The Impact of Images on Enhanced Patient Care

Dianne and Irving Kipnes, well-known Edmonton philanthropists, are outstanding leaders in advancing research and medical care in Alberta. In 2008, Dianne and Irving Kipnes made a $5 million gift to create an endowment with the Alberta Cancer Foundation to fund the Dianne and Irving Kipnes Chair in Radiopharmaceutical Sciences. Dr. Frank Wuest, originally from Germany, joined the University of Alberta and the Cross Cancer Institute as the first Chair. In December 2021, Dr. Wuest was also named Chair, Faculty of Medicine & Dentistry – Oncology Department. Over the last 13 years, Dr. Wuest and his team have been advancing the concept of personalized medicine at the molecular level by designing and utilizing imaging to enhance diagnosis and treatment – with one clear line of sight, selecting the right patient, for the right treatment, at the right time.

 

Dr. Frank Wuest

 

Through Dr. Wuest’s leadership, particular attention has been given to the use of novel positron emission tomography (PET) radiopharmaceuticals and pre-clinical PET imaging technology – a technique used to observe metabolic and molecular processes in the body, and is often used for detecting cancer and other diseases. This process works by detecting pairs of gamma rays, which originate from the collision of a positron with an electron. A positron-emitting radionuclide is incorporated into a cancer cell-seeking compound to create a so-called radiotracer. The tracer is released into the patient’s body, and it is the accumulation of the radiotracers in certain tissues and organs that can be turned into a 3D image to reflect their distribution within the body. Simply put, this accumulation of radiotracers act as beacons to detect cancerous cells. The radiotracer is normally associated with a specific biological process, such as glucose uptake by cells, and can, therefore, be used to conclude information about tissue’s metabolic activity.

Dr. Wuest and his team have been pioneers in the development of novel chemistry techniques for molecular imaging, the validation of novel PET radiotracers, and PET imaging assays (a process of analyzing a substance to determine its composition or quality).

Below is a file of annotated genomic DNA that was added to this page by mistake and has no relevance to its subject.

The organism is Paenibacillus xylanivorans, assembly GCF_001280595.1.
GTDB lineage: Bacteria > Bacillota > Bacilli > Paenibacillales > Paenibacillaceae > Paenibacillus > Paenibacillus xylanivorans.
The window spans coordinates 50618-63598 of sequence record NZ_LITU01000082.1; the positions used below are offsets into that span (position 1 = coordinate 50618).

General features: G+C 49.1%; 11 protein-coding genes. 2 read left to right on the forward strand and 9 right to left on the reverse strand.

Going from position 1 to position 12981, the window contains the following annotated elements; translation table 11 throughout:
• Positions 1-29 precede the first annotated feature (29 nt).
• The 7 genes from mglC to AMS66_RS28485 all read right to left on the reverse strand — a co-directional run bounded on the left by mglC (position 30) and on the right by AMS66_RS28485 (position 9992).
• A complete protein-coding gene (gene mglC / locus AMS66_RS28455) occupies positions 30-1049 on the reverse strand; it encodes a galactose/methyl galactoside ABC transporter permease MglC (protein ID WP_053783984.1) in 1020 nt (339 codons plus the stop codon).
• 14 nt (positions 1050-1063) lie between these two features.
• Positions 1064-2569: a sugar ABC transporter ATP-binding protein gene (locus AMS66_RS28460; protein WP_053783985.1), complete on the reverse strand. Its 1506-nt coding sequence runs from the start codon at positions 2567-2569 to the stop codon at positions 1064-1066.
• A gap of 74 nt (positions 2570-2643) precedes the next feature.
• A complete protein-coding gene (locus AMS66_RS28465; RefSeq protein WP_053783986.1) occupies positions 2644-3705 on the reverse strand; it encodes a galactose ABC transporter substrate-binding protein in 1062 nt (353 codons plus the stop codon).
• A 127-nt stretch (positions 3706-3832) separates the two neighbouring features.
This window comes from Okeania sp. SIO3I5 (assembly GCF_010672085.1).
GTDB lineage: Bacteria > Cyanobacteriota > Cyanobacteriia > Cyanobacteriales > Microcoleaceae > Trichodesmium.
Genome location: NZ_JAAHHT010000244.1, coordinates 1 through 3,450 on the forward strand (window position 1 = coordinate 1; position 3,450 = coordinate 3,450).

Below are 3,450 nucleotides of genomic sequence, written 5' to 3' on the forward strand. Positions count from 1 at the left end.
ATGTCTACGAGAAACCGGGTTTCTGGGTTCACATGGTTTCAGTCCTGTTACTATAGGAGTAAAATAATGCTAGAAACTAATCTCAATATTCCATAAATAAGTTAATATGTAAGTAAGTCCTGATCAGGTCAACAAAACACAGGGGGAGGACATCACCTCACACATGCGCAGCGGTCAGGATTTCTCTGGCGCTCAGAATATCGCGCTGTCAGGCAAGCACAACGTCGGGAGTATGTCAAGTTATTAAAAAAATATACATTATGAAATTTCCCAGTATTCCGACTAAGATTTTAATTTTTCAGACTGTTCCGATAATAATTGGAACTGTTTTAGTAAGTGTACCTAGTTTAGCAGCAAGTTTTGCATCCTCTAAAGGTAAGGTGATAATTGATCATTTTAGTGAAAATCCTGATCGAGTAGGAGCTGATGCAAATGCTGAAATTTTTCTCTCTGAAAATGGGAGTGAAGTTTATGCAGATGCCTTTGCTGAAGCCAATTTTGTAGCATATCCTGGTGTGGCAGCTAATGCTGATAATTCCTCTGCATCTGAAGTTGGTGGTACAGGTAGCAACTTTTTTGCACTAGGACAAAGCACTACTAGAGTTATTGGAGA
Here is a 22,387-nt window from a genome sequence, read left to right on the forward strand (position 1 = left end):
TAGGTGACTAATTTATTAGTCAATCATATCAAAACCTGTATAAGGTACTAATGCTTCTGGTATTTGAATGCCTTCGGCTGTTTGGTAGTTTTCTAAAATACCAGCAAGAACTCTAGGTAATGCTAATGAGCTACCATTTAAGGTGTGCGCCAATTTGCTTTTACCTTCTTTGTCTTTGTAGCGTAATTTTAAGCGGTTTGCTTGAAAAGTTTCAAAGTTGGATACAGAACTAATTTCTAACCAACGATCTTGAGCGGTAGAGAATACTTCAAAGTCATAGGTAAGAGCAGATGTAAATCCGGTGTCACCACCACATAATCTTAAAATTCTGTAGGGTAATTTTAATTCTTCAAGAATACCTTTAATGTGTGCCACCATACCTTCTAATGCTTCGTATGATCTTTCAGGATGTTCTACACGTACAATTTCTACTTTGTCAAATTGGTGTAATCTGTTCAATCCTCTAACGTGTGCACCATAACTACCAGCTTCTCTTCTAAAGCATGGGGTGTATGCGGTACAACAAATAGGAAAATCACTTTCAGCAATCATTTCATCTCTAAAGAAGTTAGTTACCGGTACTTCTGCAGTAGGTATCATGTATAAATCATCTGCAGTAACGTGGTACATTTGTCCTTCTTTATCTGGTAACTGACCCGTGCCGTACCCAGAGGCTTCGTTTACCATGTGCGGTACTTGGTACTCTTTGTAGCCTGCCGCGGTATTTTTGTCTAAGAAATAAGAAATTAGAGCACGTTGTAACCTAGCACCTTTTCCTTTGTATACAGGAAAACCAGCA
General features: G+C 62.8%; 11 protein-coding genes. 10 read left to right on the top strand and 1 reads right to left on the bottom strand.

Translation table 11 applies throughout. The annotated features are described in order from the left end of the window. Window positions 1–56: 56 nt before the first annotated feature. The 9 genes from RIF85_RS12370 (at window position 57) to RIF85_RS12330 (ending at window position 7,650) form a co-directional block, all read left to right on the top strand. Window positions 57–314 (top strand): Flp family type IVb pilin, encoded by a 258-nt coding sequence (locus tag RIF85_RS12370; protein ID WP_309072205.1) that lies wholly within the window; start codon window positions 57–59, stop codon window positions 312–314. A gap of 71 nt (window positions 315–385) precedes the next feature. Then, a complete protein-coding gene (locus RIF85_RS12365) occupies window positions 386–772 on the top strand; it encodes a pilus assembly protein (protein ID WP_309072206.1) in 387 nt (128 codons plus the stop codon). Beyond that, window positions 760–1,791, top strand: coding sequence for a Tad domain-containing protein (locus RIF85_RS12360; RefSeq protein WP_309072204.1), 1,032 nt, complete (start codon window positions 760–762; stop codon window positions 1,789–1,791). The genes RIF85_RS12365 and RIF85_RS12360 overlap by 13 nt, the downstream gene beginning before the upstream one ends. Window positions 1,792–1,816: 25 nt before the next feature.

More recently, Dr. Wuest and his team have been able to guide the clinical translation of innovative imaging biomarker technologies to enhance patient care. The Wuest team has begun using novel radiotracers for clinical PET imaging of patients with neuroendocrine tumours, giant cell arteritis, and prostate cancer. Thanks to this clinical trial, supported by the Dianne and Irving Kipnes Chair, the Edmonton neuroendocrine tumour program is seeing improved diagnosis of cancer patients, and subsequent better selection of patients for targeted radiotherapy. This new approach is going so well that this novel agent is being produced twice per week and was introduced at the Foothills Medical Centre in Calgary.

In addition to various other radiopharmaceutical developments and studies, Dr. Wuest and his research team are working on molecular imaging of autotaxin (ATX), an enzyme thought to be associated with chronic inflammation, including cancer. In collaboration with Dr. David Brindley and Industry partners, the research team developed radiotracers for the molecular imaging of this enzyme, which may make an impact on the treatment of breast cancer patients undergoing radiation therapy. Additionally, the team continues to study the effects of anti-inflammatory drugs and ATX inhibitors on radiation-induced fibrosis.

Dr. Wuest and his research team will be continuing their innovative and cutting-edge radiopharmaceutical science in 2022. Their primary goal this year is to establish a radiotherapy research program using alpha- and Auger- electron emitters to improve cancer treatments in Alberta. The team is particularly thrilled about the opportunity to advance and implement the promise of theranostics (an approach that combines cancer diagnostic and therapeutic capabilities into a single agent) by building a complementary radiotherapy program to their existing imaging biomarker program.

The Dianne and Irving Kipnes Chair in Radiopharmaceutical Sciences was the foundation for Dr. Wuest and his research team’s creation of the highly successful and productive imaging biomarkers research program. As Irv Kipnes states, “These are areas of science that nobody else, or very few, are following. There is a need for this, and the government can’t do it all. It has to be filled in with the rest of us.”

Dr. Wuest is the Director-at-large of the Society of Radiopharmaceutical Sciences and has been published more than 180 peer-reviewed articles and contributed to 10 book chapters and monographs.

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